Why Pangaia Doesn’t Believe in Hogging Breakthrough Materials

Sourcing Journal

For Pangaia, a London-based startup that combines street-style elan with tree-hugging sensibilities, materials play a starring rather than supporting role.

It’s part of its philosophy of “high-tech naturalism,” taking materials abundantly found in nature and augmenting them with science and technology to solve the apparel industry’s most pressing social and environmental problems, such as animal welfare, waste and pollution.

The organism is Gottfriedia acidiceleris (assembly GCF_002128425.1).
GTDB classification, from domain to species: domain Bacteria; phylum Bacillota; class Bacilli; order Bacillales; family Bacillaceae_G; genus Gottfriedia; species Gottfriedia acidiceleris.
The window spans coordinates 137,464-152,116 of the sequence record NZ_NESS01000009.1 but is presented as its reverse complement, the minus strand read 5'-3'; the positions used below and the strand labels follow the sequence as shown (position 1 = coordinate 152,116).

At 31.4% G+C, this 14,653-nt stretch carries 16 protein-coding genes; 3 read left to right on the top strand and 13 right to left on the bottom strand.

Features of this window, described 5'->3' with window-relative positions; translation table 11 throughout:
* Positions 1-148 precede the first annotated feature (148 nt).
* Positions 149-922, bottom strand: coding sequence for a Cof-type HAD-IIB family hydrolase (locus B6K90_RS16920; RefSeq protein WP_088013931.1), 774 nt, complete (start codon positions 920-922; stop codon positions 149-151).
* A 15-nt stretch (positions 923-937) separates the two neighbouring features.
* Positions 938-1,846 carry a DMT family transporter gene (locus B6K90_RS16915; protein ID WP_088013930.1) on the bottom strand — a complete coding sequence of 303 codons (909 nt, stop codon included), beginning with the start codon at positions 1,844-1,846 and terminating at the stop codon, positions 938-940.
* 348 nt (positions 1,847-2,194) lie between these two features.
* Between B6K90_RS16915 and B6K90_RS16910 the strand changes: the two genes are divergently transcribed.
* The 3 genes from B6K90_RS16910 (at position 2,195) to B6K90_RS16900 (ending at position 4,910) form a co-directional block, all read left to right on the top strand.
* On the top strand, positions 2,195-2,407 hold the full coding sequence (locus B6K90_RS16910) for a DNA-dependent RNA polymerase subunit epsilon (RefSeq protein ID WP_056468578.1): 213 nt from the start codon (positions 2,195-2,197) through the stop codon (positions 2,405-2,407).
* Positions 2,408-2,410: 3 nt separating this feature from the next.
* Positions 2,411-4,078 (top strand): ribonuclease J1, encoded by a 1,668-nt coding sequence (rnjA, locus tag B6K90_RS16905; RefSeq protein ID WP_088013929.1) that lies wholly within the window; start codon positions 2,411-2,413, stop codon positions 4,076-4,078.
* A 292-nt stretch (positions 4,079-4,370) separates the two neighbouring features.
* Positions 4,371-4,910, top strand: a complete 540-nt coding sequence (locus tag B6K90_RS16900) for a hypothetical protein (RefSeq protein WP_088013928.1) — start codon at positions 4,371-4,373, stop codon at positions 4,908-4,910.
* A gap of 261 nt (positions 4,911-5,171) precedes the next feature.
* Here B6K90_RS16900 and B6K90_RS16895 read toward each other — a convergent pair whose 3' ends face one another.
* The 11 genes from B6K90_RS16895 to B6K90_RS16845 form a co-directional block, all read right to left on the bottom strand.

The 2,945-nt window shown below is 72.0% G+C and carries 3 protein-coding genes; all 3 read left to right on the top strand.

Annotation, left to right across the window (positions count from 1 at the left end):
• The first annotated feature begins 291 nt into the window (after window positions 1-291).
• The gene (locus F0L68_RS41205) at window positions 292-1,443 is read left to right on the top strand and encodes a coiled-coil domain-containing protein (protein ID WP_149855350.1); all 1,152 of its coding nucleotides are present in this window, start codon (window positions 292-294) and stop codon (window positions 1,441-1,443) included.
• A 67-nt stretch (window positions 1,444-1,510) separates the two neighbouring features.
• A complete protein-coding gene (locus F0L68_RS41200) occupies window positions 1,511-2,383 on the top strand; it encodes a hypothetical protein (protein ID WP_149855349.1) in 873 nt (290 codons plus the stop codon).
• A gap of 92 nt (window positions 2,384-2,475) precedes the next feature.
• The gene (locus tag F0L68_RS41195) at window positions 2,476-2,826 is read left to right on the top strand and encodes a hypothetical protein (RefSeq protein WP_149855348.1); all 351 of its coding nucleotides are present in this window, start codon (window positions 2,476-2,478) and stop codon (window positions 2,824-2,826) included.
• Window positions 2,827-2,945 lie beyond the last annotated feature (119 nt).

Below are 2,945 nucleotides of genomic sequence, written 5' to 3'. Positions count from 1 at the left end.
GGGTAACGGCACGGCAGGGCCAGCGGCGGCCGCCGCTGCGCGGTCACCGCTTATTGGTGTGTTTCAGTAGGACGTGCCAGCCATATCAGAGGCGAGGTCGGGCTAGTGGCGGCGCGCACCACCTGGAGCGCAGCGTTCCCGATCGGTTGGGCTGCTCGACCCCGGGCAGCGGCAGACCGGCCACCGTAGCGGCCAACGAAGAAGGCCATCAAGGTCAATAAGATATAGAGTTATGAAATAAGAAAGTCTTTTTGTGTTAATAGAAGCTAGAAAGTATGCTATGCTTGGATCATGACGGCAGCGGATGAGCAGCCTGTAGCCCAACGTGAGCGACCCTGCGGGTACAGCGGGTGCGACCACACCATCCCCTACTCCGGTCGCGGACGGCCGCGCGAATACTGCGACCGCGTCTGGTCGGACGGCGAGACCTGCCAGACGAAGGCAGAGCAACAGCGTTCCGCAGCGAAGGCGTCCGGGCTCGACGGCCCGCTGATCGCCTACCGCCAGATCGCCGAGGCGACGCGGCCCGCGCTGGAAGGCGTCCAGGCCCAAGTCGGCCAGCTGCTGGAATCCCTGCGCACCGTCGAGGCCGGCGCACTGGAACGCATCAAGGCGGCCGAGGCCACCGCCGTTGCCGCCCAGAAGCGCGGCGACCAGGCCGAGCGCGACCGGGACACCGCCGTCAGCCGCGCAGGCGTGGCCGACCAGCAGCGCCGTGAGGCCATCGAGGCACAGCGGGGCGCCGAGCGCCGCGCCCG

Earlier this month, Pangaia launched a slightly rejiggered and expanded iteration of Flwrdwn (pronounced “flower down”), a bio-based insulated fiber, derived in part from wildflowers, that it describes as a “plant-powered” alternative to traditional goose down and synthetic fill made from fossil fuels. Clad in recycled nylon, the broadened collection includes a puffer jacket, a puffer coat, a puffer beanie, a puffer scarf and puffer slippers in colors with names like hibiscus red, orchid purple and jade green.

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